The art of NT
The Top End is full of amazing collections, whether you’re keen on Indigenous wood carvings or the history of the local Chinese population. Here are 11 must-visit venues for a culture hit.
Airorth Magazine - April/May 2019
Words by: Robin Kopf
Maruku Arts - Petermann (Uluru)
Owned and operated by Anangu artists, this gallery and art collective strives to keep their culture strong and accessible through paintings and punu (wooden carvings). Maruku Arts has a gallery and retail space in Uluru-Kata Tjuta National Park, but it also hosts tours, demonstrations and workshops outside of the space, including a dot-painting workshop taught by an Anangu artist.
(08) 8956 2558
Paul Arnold Gallery - Darwin
Paul Arnold has travelled all over the Australian outback taking breathtaking photos that tell stories of his travels, inspired by the lovely colours and scenery of the bush. His gallery houses photos of Australia’s most amazing landscapes, including bird’s-eye-view shots taken while hanging out the side of an ultralight aeroplane. The gallery is open seven days a week, and if Paul is there, he’s happy to chat about his photographs and the incredible stories behind them.
Injalak Arts - Arnhem land
This arts centre is situated in the small community of Gunbalanya and has more than 200 members of Kunwinjku, Mengerrdji and Erre descent working around the building. Injalak Arts also gives tours of ancient rock art galleries and the sandstone that’s been painted over and over for thousands of years at Injalak Hill.
NT Chinese Museum - Darwin
The first Chinese labourers arrived in Darwin in 1874, and within just a few years’ time, they had become the largest non-Indigenous group in the Top End. The NT Chinese Museum honours this history and the contributions of its pioneers with photographs, artefacts, family history and art. The museum also covers the impact of World War II and the bombing of Darwin in February 1942. Closed for the wet season, the museum re-opened in March.
Yubu Napa Gallery and Studio - Alice Springs
Yubu Napa is a Bulgul phrase, meaning both “beautiful” and “to do the right thing”. Aside from marvelling at gorgeous paintings by Indigenous artists from around Central Australia and the Top End, visitors can interact with artists in the studio as they create their pieces - and even ask them about the stories behind their works. Yubu Napa Gallery provides a valuable cultural experience for people to learn more about authentic Indigenous art in a way that supports the artists.
Godinymayin Yijard Rivers Arts and Culture Centre - Katherine
This is a gallery with a great deal of respect for the cultural diversity of the Katherine region, and does its part to display and honour Indigenous art and tell its stories. Opened in 2012, the centre has multiple galleries that showcase Indigenous art from the area, giving opportunities to local artists with smaller exhibitions. The goal of its ’two-way’ learning philosophy is to tell cultural stories that come from both Indigenous and non-Indigenous perspectives.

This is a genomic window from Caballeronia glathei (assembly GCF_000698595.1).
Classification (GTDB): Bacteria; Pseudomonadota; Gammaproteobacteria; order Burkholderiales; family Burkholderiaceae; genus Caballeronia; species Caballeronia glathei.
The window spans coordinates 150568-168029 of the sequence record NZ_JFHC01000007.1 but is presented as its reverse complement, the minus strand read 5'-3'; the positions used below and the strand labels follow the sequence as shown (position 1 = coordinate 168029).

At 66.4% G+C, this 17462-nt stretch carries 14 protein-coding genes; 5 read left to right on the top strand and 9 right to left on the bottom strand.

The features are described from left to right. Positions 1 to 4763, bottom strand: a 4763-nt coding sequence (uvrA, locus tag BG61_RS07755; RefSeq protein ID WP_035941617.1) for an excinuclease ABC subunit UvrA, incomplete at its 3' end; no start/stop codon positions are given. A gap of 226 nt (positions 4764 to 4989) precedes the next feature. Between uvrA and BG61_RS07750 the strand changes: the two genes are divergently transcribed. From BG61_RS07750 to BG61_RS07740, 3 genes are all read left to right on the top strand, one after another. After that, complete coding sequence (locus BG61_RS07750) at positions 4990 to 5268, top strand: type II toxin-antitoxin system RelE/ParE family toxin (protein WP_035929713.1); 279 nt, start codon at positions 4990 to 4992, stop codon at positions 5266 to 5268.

Arlpwe Arts and Culture Centre - Ali Curung
Around 350 kilometres north of Alice Springs, the Arlpwe Arts and Culture Centre is made up of a gallery, two art centres and a pottery studio, where artists of the community can create, share their art with the public and keep the region’s culture alive for generations to come. The gallery features paintings, clap sticks, boomerangs and other artefacts. While the gallery and studio spaces are separate, there are occasional opportunities to watch and interact with artists as they work.
Araluen Arts Centre - Alice Springs
Opened in 1984 as a dedicated space for artistic achievement and experimentation in Alice Springs, the Araluen Arts Centre has collections of Indigenous, other Australian and wearable art as well as performances and film screenings. The arts centre was built around a 300-year-old corkwood tree and is the heart of the Araluen Cultural Precinct, which includes sacred Arrernte sites, public artworks and other arts buildings.
Tjanpi Desert Weavers - Alice Springs
Through the Ngaanyatjarra Pitjantjatjara Yankunytjatjara Women’s Council, the Tjanpi Desert Weavers supports more than 400 female artists from 26 remote communities, running a gallery, weaving workshops and exhibitions in national galleries. Weaving baskets has historically been a job for women, and through the Tjanpi Desert Weavers they can continue this tradition, using natural fibres to make art. The artworks are available for purchase in the gallery and online, allowing these women
to financially support themselves.
Museum and Art Gallery of the Northern Territory - Darwin
Since being rebuilt in 1981 at Bullocky Point, MAGNT has become a large and varied cultural centre, operating six sites around the Northern Territory. With 30,000 art and material culture items in its collection as well as 1.2 million natural history specimens, MAGNT is full to bursting, featuring exhibitions on rock art, maritime history, Indigenous art, other Australian art, palaeontology and much more.
Maningrida Arts & Culture - Arnhem Land
With a strong emphasis on ancestral connections to country, culture and belief systems, Maningrida Arts & Culture is dedicated to supporting a traditional art movement of contemporary Indigenous artists. Featuring a wide range of bark paintings, weavings, sculptures, musical instruments, paintings and more, the gallery continues to be part of maintaining the love and connection with artistic traditions that have lasted many thousands of years.
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